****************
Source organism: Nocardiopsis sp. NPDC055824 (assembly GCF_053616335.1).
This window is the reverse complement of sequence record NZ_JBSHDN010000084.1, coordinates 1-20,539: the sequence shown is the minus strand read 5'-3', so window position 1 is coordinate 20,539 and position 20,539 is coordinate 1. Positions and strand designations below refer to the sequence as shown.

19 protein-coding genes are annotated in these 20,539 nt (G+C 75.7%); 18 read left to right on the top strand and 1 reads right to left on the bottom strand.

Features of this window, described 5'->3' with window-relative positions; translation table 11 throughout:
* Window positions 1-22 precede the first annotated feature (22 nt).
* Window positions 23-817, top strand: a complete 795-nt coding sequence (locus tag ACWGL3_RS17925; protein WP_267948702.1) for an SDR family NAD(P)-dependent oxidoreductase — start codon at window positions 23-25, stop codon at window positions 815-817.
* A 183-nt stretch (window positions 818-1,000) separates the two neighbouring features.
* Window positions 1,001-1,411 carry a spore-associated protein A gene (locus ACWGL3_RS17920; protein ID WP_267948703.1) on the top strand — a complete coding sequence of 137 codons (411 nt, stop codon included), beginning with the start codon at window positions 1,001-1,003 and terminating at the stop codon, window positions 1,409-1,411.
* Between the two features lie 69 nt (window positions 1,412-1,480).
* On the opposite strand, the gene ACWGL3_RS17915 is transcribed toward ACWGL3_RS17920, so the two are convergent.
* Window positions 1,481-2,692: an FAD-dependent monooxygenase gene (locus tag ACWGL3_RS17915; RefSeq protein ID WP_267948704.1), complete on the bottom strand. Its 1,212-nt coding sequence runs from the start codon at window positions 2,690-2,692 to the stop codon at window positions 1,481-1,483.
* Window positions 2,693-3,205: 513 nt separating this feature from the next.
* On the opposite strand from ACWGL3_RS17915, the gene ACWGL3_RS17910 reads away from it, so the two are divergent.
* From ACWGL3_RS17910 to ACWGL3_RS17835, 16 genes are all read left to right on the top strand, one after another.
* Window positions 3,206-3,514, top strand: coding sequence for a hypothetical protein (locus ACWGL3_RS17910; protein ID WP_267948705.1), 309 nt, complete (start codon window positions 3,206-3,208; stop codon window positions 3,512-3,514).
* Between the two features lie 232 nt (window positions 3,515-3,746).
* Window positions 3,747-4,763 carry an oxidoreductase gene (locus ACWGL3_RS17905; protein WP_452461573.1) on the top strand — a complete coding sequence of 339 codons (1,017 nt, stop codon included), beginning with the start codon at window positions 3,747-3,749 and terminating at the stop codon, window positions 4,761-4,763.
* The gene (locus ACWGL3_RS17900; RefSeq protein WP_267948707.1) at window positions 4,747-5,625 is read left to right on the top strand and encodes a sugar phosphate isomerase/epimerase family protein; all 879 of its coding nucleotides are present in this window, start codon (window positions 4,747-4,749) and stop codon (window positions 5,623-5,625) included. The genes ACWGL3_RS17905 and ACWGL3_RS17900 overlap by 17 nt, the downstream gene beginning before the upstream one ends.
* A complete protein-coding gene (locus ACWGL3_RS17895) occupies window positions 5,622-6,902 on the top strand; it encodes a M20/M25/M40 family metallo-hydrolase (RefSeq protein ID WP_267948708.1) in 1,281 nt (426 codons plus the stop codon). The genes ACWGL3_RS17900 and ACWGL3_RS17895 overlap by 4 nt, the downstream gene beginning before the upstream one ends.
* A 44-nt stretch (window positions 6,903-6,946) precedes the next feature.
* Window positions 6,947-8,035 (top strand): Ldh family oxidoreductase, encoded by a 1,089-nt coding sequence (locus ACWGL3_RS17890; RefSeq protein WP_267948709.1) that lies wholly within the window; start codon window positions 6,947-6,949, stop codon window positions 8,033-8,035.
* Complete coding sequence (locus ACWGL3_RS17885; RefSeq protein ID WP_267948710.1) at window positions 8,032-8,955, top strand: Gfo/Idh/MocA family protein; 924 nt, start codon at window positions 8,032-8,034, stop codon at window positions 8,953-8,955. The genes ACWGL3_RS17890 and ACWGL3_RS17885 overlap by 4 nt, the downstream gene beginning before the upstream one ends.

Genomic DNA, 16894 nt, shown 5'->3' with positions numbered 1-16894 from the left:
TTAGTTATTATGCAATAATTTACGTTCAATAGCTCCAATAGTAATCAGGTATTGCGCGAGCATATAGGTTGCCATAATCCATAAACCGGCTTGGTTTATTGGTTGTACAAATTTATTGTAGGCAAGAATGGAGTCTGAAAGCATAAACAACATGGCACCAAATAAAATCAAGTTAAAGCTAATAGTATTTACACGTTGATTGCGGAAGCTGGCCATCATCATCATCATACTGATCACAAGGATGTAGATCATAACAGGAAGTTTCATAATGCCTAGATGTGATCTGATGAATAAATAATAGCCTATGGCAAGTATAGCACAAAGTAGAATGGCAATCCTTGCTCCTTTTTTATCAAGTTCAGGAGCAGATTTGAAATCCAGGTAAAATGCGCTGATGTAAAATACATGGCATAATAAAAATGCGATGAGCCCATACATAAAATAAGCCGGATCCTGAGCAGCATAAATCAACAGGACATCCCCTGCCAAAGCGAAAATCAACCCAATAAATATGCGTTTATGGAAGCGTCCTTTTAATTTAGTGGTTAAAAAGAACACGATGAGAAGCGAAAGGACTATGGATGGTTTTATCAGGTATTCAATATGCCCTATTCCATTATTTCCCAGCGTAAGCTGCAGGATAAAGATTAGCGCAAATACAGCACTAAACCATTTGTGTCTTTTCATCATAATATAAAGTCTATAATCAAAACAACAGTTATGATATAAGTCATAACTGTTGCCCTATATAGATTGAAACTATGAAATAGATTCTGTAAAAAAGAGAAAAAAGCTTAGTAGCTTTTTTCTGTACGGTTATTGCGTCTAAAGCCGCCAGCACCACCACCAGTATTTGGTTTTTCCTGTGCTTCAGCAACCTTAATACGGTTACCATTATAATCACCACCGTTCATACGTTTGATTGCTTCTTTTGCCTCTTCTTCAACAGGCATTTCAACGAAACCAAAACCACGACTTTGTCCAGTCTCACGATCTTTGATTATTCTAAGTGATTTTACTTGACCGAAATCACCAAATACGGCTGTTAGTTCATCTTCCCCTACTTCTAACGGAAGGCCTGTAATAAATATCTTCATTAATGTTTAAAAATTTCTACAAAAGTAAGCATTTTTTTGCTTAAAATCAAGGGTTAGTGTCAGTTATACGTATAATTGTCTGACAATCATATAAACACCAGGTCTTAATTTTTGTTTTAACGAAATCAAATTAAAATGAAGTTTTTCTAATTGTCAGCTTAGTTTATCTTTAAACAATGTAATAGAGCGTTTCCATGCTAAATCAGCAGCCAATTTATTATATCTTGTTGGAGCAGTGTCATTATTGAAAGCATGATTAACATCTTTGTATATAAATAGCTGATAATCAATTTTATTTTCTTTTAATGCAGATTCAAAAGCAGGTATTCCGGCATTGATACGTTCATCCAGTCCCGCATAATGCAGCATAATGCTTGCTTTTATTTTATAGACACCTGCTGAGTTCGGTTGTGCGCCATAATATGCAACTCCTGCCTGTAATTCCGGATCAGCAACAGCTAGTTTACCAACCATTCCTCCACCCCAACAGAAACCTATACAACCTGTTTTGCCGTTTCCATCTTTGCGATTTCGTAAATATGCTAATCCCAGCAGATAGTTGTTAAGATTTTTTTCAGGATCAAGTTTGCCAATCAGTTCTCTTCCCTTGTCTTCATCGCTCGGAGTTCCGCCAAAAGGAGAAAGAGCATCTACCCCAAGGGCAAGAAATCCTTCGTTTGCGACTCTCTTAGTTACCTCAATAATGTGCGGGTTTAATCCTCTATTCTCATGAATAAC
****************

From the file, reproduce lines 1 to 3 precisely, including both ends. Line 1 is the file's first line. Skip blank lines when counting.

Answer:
Source organism: Nocardiopsis sp. NPDC055824 (assembly GCF_053616335.1).
This window is the reverse complement of sequence record NZ_JBSHDN010000084.1, coordinates 1-20,539: the sequence shown is the minus strand read 5'-3', so window position 1 is coordinate 20,539 and position 20,539 is coordinate 1. Positions and strand designations below refer to the sequence as shown.

19 protein-coding genes are annotated in these 20,539 nt (G+C 75.7%); 18 read left to right on the top strand and 1 reads right to left on the bottom strand.